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Use of the selective serotonin reuptake inhibitors (SSRI) class of antidepressants conferred a small, but statistically significant danger of brain hemorrhage, according to an investigation of multiple epidemiologic studies.

SSRI users had a 40 percent to 50 percent rise in the relative risk of intracranial and intracerebral hemorrhage compared with individuals who had never taken among the drugs, based on Daniel G. Hackam, MD, PhD, and Marko Mrkobrada, MD, of the University of Western Ontario in Hamilton.

Another evaluation showed that concomitant use of an anticoagulant and an SSRI significantly increased the danger of brain hemorrhage compared with anticoagulant use alone.

Although the evaluation yielded statistically significant results, investigators offered a careful assessment of the implications in an article reported in the Oct. 30 issue of Neurology.

“SSRI exposure is associated with a greater risk of intracerebral and intracranial hemorrhage, yet given the rarity of the event, absolute dangers are likely to be rather low,” they wrote in conclusion.

“While the data we reviewed were not randomized, we believe clinicians might consider alternative categories of antidepressants in patients with intrinsic risk factors for intracerebral hemorrhage, for example those receiving long term oral anticoagulation, people with previous intracranial bleeding, and patients with cerebral amyloid angiopathy or serious alcohol abuse,” they added.

SSRIs are the most widely used group of antidepressant drugs. As a class, the drugs inhibit platelet aggregation, introducing a known risk of gastrointestinal bleeding, the authors noted in their launch. Since the few studies examining the problem generated conflicting results whether SSRI use increases the danger of brain hemorrhage has remained unclear.

In a effort to bring some clarity to the contradictory data, Mrkobrada and Hackam performed a systematic review and meta-analysis of studies assessing the association between SSRI use and brain hemorrhage, pooling studies based on the kind of hemorrhage reported.

A literature search retrieved 2,493 citations, which the writers culled to 16 pertinent studies including a cumulative total of 506,411 patients. Four of the studies had a case control design, as well as the rest were cohort investigations. All but three of the studies contained multivariate and univariate risk estimates.

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The studies were separated into four types, according to their own outcome of interest: intracranial hemorrhage, hemorrhagic stroke, intracerebral hemorrhage, and subarachnoid hemorrhage.

Statistically significant effects were given by only two classes. SSRI use was associated with adjusted risk ratios of 1.51 for intracranial hemorrhage (95 percent CI 1.26 to 1.81) and 1.42 for intracerebral hemorrhage (95 percent CI 1.23 to 65). Results were similar in fixed-effects and random-effects models.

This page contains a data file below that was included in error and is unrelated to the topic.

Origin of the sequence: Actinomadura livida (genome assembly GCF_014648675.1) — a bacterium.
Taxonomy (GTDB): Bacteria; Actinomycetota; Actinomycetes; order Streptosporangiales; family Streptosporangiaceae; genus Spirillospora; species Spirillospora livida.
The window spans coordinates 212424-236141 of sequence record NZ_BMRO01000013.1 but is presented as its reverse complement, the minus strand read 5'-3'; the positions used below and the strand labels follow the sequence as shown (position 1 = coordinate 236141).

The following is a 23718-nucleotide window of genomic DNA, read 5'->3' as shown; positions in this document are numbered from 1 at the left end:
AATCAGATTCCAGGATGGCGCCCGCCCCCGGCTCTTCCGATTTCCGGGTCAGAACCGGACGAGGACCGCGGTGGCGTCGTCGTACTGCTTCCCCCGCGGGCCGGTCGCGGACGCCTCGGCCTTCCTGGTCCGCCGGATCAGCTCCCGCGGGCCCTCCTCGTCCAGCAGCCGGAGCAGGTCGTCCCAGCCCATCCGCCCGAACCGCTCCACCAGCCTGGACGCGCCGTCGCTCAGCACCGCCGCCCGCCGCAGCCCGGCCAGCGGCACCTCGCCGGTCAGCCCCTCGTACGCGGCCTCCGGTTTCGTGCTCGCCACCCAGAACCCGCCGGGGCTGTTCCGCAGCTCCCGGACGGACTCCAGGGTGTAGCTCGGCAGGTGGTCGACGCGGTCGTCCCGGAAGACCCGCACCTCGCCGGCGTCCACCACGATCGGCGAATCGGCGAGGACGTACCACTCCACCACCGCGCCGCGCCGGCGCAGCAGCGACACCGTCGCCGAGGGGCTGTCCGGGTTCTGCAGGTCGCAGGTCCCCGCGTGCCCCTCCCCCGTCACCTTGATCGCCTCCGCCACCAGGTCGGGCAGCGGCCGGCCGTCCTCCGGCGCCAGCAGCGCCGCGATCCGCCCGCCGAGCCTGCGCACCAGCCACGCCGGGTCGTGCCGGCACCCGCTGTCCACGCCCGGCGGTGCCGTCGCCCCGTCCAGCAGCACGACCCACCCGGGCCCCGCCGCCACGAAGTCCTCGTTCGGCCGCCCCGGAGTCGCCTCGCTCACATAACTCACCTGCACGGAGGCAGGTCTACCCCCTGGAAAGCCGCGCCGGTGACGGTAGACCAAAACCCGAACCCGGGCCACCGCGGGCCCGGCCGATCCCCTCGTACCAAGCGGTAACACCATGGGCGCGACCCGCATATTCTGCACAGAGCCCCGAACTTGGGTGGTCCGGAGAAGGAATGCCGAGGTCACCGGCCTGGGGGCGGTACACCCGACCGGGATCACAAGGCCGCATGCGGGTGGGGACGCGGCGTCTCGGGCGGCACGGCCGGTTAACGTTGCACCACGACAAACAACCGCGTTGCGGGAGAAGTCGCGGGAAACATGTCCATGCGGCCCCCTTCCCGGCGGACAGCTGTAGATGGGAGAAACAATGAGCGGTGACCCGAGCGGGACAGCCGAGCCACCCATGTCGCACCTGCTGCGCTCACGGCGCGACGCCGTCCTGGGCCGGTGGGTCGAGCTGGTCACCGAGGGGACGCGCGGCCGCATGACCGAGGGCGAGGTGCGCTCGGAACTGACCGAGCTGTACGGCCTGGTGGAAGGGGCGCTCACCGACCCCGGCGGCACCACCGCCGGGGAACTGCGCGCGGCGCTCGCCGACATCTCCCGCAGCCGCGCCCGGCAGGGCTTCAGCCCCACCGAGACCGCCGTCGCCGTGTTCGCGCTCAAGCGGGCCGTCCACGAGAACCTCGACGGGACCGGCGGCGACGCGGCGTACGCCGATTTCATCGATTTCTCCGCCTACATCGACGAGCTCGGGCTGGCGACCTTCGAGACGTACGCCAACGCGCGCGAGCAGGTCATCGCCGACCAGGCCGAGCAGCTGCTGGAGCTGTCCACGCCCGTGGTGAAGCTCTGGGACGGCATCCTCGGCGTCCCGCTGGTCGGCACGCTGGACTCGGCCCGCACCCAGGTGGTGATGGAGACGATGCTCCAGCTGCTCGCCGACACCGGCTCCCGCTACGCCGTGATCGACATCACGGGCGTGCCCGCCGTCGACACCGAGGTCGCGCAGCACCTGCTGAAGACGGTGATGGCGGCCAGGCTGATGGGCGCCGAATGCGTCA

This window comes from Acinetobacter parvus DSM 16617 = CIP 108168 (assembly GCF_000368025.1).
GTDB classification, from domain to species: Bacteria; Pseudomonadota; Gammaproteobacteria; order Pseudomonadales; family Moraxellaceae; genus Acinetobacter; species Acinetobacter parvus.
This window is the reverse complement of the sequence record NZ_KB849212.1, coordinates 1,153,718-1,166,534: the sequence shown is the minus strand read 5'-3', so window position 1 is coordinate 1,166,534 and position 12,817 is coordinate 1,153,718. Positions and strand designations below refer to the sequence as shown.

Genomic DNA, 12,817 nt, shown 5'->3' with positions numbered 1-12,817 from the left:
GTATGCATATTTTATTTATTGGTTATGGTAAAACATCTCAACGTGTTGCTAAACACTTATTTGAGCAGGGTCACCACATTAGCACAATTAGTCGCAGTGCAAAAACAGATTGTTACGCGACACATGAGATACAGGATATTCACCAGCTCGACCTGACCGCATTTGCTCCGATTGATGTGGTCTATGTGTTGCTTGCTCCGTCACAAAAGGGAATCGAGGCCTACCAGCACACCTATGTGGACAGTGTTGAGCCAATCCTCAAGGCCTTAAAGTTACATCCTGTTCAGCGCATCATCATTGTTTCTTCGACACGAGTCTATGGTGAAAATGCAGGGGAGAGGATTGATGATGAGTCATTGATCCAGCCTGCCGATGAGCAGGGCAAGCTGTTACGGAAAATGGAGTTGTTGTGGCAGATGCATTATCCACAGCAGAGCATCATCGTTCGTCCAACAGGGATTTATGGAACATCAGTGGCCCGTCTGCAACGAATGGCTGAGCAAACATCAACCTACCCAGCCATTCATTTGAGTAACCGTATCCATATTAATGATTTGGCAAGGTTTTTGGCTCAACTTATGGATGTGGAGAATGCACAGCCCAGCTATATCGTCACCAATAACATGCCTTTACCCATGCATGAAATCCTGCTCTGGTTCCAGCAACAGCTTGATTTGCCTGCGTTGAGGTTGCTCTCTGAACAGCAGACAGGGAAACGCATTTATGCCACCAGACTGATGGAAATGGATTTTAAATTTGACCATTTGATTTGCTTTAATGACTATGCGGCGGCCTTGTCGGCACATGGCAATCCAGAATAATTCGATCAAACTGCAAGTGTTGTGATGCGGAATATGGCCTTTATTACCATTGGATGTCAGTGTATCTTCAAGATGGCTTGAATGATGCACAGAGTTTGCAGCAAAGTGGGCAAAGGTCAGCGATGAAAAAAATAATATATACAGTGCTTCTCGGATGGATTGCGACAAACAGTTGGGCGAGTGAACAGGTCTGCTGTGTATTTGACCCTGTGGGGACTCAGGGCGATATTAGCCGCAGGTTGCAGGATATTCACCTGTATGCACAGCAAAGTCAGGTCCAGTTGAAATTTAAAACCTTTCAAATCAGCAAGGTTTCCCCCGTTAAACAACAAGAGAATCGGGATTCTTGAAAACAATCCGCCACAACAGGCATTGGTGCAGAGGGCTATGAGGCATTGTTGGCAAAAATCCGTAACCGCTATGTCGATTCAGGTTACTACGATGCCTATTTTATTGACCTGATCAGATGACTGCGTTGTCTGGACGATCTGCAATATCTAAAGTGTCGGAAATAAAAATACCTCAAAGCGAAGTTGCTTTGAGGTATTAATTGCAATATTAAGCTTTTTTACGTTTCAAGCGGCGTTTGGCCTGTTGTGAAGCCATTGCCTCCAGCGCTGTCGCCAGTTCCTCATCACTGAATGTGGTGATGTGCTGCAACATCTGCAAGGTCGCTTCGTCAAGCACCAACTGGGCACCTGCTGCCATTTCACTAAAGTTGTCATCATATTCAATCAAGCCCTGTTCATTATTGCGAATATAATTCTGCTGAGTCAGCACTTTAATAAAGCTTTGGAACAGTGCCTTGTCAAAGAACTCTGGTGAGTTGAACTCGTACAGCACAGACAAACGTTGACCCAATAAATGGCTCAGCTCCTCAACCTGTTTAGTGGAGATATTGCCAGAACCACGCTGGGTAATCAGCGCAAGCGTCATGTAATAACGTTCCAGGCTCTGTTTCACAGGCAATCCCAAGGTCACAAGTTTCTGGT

In a subset of five studies (three looking at intracranial hemorrhage and one each reporting hemorrhagic stroke and intracerebral hemorrhage), SSRI exposure together with oral anticoagulants was linked with a greater risk of bleeding compared with oral anticoagulants alone (RR 1.56, 95 percent CI 1.33 to 1.83).

SSRI use was not associated with hemorrhagic stroke or subarachnoid hemorrhage in an unadjusted or adjusted analysis.

Seven studies included analysis of effect by duration of exposure to SSRI therapy. Six of the seven found that recent, short-term exposure was firmly related to hemorrhagic events than was longterm use.

The authors noted the finding was consistent with the “reported diminution of platelet function following several weeks of exposure to SSRIs. Platelet function may improve with prolonged exposure, or short term exposure might deplete susceptible patients in the pool of patients in danger for hemorrhage.”

The meta-analysis represents the “best present evidence of an association between SSRI use and also the chance of [brain hemorrhage],” the authors of an accompanying editorial composed of the findings. Nonetheless, they seconded the careful decisions of Mrkobrada and Hackam.

“A key concern is the absolute risk increase related to SSRIs is quite little for the average patient,” wrote Emer R. McGrath, MB, and Martin J. O’Donnell, MB, PhD, of the National University of Ireland in Galway. “Therefore, for patients with an obvious indication for SSRI use, the absolute increase in risk of [brain hemorrhage] shouldn’t deter clinicians from prescribing these agents.”

“Nonetheless, these findings emphasize the need for appropriate patient choice and avoidance of inappropriate prescribing.”

Source: Antidepressants Linked to Risk of Stroke